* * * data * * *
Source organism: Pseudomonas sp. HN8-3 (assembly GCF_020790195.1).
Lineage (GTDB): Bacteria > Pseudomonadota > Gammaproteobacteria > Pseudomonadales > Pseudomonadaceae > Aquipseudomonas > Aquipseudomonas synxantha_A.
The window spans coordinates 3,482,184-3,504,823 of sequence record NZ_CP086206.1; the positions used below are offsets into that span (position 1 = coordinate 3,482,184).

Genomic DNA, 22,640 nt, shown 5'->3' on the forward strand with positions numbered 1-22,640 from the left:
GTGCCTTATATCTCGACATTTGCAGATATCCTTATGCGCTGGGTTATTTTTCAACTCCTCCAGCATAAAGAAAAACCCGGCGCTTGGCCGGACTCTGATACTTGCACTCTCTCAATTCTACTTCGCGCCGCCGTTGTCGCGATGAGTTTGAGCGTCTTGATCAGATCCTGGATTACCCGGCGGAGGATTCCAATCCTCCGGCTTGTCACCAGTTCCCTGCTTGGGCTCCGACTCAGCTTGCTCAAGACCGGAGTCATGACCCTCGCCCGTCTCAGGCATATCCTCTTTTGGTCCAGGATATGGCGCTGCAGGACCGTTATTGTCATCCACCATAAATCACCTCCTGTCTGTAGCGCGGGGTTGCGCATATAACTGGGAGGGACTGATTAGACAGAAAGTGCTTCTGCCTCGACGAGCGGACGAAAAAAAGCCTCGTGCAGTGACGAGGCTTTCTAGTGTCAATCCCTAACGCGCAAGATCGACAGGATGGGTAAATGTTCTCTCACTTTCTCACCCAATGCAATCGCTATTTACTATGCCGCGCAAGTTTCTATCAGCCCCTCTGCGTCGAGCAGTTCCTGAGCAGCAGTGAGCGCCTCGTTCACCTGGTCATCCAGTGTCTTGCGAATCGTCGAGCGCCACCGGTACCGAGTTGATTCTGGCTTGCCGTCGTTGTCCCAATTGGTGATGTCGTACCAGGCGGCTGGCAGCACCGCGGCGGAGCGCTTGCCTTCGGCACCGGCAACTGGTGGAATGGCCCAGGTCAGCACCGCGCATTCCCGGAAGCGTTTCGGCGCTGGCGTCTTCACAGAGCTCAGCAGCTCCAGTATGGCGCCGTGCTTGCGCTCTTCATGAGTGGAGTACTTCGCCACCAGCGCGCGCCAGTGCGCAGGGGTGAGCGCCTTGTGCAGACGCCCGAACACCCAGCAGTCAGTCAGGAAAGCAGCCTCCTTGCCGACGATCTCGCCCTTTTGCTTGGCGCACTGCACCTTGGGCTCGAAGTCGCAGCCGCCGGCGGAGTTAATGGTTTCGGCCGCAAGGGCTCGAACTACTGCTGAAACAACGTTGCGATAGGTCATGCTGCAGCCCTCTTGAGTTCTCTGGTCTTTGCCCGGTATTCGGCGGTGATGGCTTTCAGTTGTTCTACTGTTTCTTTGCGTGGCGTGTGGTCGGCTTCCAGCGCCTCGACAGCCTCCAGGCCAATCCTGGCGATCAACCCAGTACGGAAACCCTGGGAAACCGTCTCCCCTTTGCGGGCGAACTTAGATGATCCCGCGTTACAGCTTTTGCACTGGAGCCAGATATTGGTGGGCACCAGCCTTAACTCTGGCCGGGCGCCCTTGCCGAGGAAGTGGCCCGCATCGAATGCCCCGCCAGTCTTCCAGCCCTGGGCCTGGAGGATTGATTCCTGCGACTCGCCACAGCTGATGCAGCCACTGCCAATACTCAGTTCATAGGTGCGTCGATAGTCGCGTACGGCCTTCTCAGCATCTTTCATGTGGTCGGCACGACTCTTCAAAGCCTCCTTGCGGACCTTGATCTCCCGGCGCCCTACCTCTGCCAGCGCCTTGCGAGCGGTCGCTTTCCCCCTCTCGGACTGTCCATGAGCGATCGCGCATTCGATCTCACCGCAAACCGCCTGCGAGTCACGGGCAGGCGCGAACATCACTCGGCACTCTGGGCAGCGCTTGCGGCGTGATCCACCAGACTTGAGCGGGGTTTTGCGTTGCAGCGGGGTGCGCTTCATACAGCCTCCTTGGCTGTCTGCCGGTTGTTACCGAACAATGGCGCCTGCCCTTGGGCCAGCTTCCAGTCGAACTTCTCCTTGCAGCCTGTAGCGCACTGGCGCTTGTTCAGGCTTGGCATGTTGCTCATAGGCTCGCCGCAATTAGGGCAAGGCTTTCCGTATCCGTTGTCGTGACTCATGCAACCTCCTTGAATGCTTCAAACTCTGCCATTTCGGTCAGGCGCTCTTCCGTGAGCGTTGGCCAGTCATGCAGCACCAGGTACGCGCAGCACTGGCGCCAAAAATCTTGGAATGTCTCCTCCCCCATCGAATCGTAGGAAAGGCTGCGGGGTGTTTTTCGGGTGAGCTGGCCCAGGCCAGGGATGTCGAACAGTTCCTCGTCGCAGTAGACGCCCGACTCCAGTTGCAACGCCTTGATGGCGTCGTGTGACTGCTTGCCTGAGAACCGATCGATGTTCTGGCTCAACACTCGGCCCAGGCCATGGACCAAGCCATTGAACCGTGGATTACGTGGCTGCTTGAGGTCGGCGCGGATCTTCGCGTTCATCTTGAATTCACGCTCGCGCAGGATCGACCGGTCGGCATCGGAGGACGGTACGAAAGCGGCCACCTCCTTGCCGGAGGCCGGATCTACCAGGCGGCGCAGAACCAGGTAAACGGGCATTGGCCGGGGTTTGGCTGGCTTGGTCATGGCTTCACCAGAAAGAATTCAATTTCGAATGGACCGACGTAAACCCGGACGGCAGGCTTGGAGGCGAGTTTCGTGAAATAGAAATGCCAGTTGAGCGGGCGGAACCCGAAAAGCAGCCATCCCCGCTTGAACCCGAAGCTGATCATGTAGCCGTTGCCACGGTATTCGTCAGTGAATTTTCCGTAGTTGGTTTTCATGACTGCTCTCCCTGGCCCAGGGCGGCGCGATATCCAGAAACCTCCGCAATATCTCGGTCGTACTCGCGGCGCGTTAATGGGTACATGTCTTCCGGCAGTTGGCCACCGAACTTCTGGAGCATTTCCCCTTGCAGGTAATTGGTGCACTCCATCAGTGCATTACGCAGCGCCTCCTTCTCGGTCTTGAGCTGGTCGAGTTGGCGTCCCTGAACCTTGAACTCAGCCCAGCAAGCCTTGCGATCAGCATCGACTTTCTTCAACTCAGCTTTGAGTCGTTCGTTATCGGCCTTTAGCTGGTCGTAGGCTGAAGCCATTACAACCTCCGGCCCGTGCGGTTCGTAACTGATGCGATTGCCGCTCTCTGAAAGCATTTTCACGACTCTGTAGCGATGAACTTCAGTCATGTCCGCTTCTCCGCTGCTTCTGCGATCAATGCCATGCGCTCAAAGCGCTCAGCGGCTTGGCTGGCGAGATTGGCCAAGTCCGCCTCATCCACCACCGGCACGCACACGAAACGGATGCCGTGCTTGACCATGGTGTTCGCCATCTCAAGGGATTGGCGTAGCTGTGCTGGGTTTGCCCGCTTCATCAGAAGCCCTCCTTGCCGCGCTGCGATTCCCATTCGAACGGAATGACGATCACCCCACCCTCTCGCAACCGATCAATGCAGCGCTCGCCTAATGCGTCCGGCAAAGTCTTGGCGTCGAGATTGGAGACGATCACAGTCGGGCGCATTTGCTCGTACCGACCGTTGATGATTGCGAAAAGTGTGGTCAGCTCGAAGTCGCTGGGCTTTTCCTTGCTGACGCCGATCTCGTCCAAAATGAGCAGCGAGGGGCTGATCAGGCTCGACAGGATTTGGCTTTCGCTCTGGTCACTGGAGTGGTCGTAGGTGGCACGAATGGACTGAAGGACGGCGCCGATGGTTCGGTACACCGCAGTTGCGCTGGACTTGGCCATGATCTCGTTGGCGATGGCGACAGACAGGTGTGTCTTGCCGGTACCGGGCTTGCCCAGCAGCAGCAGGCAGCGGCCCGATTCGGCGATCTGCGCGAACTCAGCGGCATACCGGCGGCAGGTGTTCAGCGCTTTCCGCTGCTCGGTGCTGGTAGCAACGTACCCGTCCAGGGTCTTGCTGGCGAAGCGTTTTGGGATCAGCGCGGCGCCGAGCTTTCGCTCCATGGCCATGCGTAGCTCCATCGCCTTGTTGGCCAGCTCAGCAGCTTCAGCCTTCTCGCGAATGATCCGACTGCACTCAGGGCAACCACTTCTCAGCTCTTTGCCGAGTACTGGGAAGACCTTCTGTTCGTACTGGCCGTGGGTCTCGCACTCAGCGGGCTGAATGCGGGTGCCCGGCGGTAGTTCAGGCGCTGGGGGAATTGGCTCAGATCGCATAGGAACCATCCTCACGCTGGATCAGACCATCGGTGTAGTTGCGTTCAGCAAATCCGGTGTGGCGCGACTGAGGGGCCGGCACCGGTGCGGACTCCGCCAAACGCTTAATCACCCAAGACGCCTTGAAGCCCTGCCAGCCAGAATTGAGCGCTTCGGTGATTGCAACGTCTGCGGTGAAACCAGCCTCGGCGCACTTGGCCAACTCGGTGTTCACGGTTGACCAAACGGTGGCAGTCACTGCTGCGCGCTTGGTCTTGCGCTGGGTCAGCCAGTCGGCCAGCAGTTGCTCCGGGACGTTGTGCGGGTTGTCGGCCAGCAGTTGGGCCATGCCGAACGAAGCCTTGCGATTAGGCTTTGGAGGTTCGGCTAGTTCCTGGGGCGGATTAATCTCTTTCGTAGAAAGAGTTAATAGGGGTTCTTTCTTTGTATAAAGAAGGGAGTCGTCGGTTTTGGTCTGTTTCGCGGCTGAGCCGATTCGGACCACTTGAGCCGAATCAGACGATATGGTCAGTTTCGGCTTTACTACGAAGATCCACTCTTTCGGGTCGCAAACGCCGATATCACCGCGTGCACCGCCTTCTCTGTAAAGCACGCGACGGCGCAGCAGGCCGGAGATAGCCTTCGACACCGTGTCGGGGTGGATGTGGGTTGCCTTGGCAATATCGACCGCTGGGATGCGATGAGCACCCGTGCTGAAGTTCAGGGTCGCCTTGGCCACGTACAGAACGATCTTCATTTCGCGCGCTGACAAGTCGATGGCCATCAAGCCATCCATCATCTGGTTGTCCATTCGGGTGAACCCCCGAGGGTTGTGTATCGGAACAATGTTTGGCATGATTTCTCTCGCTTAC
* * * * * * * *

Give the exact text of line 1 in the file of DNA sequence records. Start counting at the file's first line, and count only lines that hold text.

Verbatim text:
Source organism: Pseudomonas sp. HN8-3 (assembly GCF_020790195.1).